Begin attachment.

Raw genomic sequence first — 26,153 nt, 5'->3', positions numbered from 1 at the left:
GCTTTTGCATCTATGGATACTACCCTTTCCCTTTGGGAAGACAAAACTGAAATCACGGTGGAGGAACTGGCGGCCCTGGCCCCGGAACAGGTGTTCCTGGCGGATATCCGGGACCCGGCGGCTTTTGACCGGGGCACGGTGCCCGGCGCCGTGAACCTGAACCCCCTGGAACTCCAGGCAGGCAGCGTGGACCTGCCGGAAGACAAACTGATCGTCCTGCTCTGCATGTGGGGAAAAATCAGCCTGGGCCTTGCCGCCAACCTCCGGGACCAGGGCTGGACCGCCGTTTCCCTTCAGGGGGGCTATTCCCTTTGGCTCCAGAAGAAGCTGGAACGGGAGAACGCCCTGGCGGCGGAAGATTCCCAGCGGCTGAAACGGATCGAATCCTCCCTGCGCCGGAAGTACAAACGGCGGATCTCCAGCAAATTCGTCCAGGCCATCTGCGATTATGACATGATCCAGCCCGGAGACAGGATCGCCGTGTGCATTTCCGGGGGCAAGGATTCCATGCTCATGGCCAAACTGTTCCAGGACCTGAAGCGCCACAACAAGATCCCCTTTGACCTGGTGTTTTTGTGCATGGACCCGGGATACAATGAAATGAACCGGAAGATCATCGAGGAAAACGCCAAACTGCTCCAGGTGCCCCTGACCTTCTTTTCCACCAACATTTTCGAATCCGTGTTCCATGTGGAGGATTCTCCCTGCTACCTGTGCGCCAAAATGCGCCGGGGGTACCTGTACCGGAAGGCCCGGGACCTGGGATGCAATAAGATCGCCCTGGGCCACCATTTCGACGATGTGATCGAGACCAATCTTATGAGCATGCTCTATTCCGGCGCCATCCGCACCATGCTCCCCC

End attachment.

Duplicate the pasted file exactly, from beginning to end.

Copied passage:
Raw genomic sequence first — 26,153 nt, 5'->3', positions numbered from 1 at the left:
GCTTTTGCATCTATGGATACTACCCTTTCCCTTTGGGAAGACAAAACTGAAATCACGGTGGAGGAACTGGCGGCCCTGGCCCCGGAACAGGTGTTCCTGGCGGATATCCGGGACCCGGCGGCTTTTGACCGGGGCACGGTGCCCGGCGCCGTGAACCTGAACCCCCTGGAACTCCAGGCAGGCAGCGTGGACCTGCCGGAAGACAAACTGATCGTCCTGCTCTGCATGTGGGGAAAAATCAGCCTGGGCCTTGCCGCCAACCTCCGGGACCAGGGCTGGACCGCCGTTTCCCTTCAGGGGGGCTATTCCCTTTGGCTCCAGAAGAAGCTGGAACGGGAGAACGCCCTGGCGGCGGAAGATTCCCAGCGGCTGAAACGGATCGAATCCTCCCTGCGCCGGAAGTACAAACGGCGGATCTCCAGCAAATTCGTCCAGGCCATCTGCGATTATGACATGATCCAGCCCGGAGACAGGATCGCCGTGTGCATTTCCGGGGGCAAGGATTCCATGCTCATGGCCAAACTGTTCCAGGACCTGAAGCGCCACAACAAGATCCCCTTTGACCTGGTGTTTTTGTGCATGGACCCGGGATACAATGAAATGAACCGGAAGATCATCGAGGAAAACGCCAAACTGCTCCAGGTGCCCCTGACCTTCTTTTCCACCAACATTTTCGAATCCGTGTTCCATGTGGAGGATTCTCCCTGCTACCTGTGCGCCAAAATGCGCCGGGGGTACCTGTACCGGAAGGCCCGGGACCTGGGATGCAATAAGATCGCCCTGGGCCACCATTTCGACGATGTGATCGAGACCAATCTTATGAGCATGCTCTATTCCGGCGCCATCCGCACCATGCTCCCCC